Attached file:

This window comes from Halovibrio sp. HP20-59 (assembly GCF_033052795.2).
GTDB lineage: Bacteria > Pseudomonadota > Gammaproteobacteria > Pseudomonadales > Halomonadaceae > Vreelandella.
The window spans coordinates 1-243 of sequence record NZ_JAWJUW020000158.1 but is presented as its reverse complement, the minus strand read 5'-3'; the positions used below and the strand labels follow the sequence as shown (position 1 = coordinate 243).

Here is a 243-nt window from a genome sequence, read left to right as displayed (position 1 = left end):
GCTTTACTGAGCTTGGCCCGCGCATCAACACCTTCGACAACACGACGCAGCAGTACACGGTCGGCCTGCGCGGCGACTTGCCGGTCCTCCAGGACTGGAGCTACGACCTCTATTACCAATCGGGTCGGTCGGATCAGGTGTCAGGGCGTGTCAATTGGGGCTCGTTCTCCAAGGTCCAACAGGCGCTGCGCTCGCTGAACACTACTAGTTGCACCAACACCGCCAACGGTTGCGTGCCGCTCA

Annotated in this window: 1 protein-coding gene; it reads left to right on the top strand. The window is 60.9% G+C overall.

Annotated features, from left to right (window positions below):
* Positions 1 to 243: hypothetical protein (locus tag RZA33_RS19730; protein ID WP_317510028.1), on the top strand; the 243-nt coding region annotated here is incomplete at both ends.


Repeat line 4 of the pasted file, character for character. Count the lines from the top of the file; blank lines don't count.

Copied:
Here is a 243-nt window from a genome sequence, read left to right as displayed (position 1 = left end):